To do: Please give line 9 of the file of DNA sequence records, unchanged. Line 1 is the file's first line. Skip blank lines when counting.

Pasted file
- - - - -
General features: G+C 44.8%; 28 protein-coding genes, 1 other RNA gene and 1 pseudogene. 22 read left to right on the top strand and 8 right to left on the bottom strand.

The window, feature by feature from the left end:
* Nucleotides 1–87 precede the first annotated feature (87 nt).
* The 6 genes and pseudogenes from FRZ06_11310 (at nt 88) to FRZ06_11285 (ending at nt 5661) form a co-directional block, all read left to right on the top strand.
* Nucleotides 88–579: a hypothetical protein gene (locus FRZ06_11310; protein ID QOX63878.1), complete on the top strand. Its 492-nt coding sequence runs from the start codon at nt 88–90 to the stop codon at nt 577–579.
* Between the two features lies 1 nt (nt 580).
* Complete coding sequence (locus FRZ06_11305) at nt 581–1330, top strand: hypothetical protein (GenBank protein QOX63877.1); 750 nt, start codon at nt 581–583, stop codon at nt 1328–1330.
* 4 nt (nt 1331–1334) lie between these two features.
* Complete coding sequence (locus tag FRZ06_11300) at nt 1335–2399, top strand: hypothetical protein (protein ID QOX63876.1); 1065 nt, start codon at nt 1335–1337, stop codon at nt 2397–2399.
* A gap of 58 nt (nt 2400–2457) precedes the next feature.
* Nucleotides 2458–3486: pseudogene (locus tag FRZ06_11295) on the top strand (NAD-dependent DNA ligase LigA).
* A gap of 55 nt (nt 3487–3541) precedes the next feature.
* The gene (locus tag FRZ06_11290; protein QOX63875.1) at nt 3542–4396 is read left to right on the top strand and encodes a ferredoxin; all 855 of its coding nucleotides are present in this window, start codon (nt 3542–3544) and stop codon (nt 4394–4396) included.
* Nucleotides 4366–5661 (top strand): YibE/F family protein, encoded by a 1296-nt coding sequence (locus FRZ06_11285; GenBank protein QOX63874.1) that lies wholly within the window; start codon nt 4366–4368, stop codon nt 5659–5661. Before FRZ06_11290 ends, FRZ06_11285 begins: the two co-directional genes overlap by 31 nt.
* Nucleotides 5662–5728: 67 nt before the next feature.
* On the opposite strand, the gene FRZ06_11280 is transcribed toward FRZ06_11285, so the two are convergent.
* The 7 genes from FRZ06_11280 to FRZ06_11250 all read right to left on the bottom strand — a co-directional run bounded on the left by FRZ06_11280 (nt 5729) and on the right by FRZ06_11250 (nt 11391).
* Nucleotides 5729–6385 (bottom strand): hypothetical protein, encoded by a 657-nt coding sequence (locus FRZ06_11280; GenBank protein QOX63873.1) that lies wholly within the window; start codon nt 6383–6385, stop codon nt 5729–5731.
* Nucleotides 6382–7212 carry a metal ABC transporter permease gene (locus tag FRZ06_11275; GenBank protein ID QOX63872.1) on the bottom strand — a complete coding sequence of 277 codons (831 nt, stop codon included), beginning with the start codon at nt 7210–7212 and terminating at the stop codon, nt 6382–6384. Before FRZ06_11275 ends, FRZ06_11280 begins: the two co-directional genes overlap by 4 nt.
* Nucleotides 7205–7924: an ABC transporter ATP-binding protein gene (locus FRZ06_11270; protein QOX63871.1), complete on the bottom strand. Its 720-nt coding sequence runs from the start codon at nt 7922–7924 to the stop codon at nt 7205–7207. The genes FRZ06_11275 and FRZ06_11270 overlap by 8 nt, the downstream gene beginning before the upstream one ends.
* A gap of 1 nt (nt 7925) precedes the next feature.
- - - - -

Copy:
* Complete coding sequence (locus tag FRZ06_11300) at nt 1335–2399, top strand: hypothetical protein (protein ID QOX63876.1); 1065 nt, start codon at nt 1335–1337, stop codon at nt 2397–2399.